Starting a Business With An Invention

New Product Development Steps

Written by Samuel Muriithi for Gaebler Ventures

Before something can be sold there must be something to sell. This remains true regardless of whether this 'something' is a product, a service or a concept. New product development does not happen overnight; it is a stage-wise process.

Step 1: The generation of new product suggestions

The process of new product development will always begin with an idea. The entrepreneur must therefore invest much time and thought into the required research effort meant to collect an array of ideas. There are plenty of resources that can be used in this regard; the internet is certainly one of the most handy to use.

Step 2: Evaluation and screening of the collected ideas

Once the entrepreneur has collected a number of ideas that he/she are relevant to the cause, the next step is to narrow down the list. The aim here is to remain with only those concepts that merit further study.

Step 3: New product business analysis

In this part of new product development the entrepreneur has identified an idea that he/she thinks is worth pursuing. This ceases to be an idea - it becomes a business proposal. An analysis of the same is conducted and this seeks to establish what the product features will be, its prospective market demand, and prospective profitability. The entrepreneur then sets up the new product development program formally and takes charge of conducting a further study into the product's feasibility or assigns the duty to an appropriate person.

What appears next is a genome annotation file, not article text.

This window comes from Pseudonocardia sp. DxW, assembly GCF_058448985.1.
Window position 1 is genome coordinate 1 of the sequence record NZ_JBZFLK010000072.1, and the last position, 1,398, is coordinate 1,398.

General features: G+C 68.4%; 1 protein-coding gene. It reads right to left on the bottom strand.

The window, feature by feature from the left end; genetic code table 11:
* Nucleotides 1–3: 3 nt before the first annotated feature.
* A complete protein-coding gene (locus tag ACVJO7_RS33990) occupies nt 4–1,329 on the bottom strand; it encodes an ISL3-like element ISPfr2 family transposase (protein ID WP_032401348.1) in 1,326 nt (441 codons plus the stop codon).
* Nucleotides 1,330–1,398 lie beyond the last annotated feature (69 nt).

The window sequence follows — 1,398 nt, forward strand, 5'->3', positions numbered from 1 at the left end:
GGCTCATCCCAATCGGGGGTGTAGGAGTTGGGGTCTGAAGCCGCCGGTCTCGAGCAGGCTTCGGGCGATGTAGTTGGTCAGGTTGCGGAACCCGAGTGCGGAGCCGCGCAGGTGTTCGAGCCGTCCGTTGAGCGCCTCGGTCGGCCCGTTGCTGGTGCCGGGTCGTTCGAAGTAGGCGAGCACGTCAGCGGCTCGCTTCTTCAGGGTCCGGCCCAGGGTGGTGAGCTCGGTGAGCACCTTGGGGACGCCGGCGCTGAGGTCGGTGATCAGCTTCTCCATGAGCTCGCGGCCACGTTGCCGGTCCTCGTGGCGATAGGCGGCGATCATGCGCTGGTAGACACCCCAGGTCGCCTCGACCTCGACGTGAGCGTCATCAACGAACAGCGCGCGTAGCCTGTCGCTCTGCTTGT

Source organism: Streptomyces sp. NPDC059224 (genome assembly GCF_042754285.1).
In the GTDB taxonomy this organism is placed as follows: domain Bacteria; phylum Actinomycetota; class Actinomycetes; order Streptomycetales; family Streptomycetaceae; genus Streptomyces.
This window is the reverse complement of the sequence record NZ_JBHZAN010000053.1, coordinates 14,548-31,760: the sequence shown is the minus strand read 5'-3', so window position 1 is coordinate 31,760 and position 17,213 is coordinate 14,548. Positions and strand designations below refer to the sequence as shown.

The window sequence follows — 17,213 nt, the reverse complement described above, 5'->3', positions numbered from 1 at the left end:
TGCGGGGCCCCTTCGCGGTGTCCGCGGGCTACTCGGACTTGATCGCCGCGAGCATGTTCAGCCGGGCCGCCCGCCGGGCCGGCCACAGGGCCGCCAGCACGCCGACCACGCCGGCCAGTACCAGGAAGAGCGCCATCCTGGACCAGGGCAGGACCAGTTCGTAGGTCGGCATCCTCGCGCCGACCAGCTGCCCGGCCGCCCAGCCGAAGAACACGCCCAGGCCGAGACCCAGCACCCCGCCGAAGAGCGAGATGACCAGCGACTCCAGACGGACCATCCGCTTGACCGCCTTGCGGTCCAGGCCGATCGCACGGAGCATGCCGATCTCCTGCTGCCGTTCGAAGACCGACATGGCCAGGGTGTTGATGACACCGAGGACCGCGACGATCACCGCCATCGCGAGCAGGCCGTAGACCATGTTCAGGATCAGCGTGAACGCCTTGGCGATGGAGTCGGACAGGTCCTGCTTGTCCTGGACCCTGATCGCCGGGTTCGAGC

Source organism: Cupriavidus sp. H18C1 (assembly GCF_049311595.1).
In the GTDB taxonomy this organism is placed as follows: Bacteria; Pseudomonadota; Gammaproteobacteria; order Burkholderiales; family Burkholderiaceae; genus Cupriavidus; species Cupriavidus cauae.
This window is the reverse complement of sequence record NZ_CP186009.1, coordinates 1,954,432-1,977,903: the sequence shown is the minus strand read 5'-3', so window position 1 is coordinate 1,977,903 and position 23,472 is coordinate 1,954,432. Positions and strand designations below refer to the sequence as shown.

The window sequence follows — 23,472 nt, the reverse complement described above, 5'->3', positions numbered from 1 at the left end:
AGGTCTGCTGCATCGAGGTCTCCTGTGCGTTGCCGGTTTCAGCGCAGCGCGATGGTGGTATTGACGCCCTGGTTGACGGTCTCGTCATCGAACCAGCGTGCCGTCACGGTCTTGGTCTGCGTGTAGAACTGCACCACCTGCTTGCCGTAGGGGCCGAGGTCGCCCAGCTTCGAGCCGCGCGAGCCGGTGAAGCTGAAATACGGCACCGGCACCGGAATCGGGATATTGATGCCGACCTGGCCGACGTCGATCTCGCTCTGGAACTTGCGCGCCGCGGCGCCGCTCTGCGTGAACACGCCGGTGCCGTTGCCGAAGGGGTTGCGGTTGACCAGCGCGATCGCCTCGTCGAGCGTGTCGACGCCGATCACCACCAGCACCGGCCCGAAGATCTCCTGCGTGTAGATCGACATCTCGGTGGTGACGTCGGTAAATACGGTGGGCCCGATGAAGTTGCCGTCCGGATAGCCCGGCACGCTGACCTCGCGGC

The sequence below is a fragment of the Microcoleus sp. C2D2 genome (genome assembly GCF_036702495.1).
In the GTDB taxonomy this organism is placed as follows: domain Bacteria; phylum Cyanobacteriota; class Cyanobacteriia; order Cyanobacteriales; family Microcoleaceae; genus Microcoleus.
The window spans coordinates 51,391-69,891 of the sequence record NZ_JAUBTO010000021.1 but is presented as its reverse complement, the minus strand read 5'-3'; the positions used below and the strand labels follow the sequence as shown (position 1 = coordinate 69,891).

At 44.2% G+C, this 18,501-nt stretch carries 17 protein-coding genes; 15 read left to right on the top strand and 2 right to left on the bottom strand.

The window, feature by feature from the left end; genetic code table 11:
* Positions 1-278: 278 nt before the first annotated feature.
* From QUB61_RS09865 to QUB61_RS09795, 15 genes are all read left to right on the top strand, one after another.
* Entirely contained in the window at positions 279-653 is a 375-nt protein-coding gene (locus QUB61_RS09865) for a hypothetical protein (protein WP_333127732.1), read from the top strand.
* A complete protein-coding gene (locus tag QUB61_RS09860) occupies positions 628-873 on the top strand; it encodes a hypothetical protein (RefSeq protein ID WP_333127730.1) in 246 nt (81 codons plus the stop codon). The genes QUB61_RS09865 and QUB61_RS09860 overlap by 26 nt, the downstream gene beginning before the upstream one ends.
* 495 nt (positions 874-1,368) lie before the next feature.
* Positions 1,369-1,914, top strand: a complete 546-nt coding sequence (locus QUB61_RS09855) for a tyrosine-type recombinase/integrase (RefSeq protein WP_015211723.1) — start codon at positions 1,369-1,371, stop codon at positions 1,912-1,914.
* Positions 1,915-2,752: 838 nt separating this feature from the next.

Step 4: Actual product development

The fourth stage of new product development involves transforming the theoretical concept into a tangible product. Various prototypes of the same are manufactured according to the desired specifications and these are then tested to ascertain how feasible production will be.

Step 5: Testing the product in the market

Having identified the design of the product that seems most applicable to the market, the entrepreneur must do some actual market testing so that the perceptions of the new product development effort can be approved or disapproved by those who are meant to do the purchasing. The findings of this exercise are bound to imply changes to the product's design which will in turn alter some planned production variables. Sometimes the marketing testing results may prove reason enough to scrap the entire plan for commercial production.

Step 6: Commercialization

A new product development concept that has survived to this stage has proved feasible enough to warrant plans for commercial production and marketing. Once the product is launched the small enterprise has to contend with the market forces and do the utmost to ensure optimal market penetration.

Samuel Muriithi is a business owner in Nairobi, Kenya. He has extensive international business experience in the United States and India.

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